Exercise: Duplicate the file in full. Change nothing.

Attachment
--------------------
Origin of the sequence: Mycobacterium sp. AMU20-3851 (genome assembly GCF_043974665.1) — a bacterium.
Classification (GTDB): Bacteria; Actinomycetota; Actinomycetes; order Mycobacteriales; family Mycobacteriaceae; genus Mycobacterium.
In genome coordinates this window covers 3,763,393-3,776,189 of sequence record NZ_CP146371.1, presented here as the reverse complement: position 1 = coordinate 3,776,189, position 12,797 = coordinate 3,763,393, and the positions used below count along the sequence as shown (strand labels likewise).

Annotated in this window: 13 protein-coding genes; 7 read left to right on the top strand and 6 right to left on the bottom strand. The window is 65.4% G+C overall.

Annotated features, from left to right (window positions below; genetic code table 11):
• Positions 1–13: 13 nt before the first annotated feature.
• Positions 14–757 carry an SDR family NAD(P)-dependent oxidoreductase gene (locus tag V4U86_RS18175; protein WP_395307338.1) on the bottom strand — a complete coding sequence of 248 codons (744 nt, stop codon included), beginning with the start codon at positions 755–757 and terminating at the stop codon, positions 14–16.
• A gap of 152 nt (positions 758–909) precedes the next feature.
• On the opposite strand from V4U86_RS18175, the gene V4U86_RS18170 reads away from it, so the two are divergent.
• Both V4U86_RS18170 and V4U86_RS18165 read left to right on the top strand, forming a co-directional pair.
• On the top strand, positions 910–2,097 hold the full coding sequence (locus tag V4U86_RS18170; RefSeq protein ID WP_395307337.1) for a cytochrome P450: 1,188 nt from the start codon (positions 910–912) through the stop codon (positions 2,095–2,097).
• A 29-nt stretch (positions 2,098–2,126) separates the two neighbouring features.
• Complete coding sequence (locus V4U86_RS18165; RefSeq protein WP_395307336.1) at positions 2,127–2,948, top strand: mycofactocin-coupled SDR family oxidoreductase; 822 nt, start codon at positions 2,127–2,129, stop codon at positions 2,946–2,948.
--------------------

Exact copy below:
Origin of the sequence: Mycobacterium sp. AMU20-3851 (genome assembly GCF_043974665.1) — a bacterium.
Classification (GTDB): Bacteria; Actinomycetota; Actinomycetes; order Mycobacteriales; family Mycobacteriaceae; genus Mycobacterium.
In genome coordinates this window covers 3,763,393-3,776,189 of sequence record NZ_CP146371.1, presented here as the reverse complement: position 1 = coordinate 3,776,189, position 12,797 = coordinate 3,763,393, and the positions used below count along the sequence as shown (strand labels likewise).

Annotated in this window: 13 protein-coding genes; 7 read left to right on the top strand and 6 right to left on the bottom strand. The window is 65.4% G+C overall.

Annotated features, from left to right (window positions below; genetic code table 11):
• Positions 1–13: 13 nt before the first annotated feature.
• Positions 14–757 carry an SDR family NAD(P)-dependent oxidoreductase gene (locus tag V4U86_RS18175; protein WP_395307338.1) on the bottom strand — a complete coding sequence of 248 codons (744 nt, stop codon included), beginning with the start codon at positions 755–757 and terminating at the stop codon, positions 14–16.
• A gap of 152 nt (positions 758–909) precedes the next feature.
• On the opposite strand from V4U86_RS18175, the gene V4U86_RS18170 reads away from it, so the two are divergent.
• Both V4U86_RS18170 and V4U86_RS18165 read left to right on the top strand, forming a co-directional pair.
• On the top strand, positions 910–2,097 hold the full coding sequence (locus tag V4U86_RS18170; RefSeq protein ID WP_395307337.1) for a cytochrome P450: 1,188 nt from the start codon (positions 910–912) through the stop codon (positions 2,095–2,097).
• A 29-nt stretch (positions 2,098–2,126) separates the two neighbouring features.
• Complete coding sequence (locus V4U86_RS18165; RefSeq protein WP_395307336.1) at positions 2,127–2,948, top strand: mycofactocin-coupled SDR family oxidoreductase; 822 nt, start codon at positions 2,127–2,129, stop codon at positions 2,946–2,948.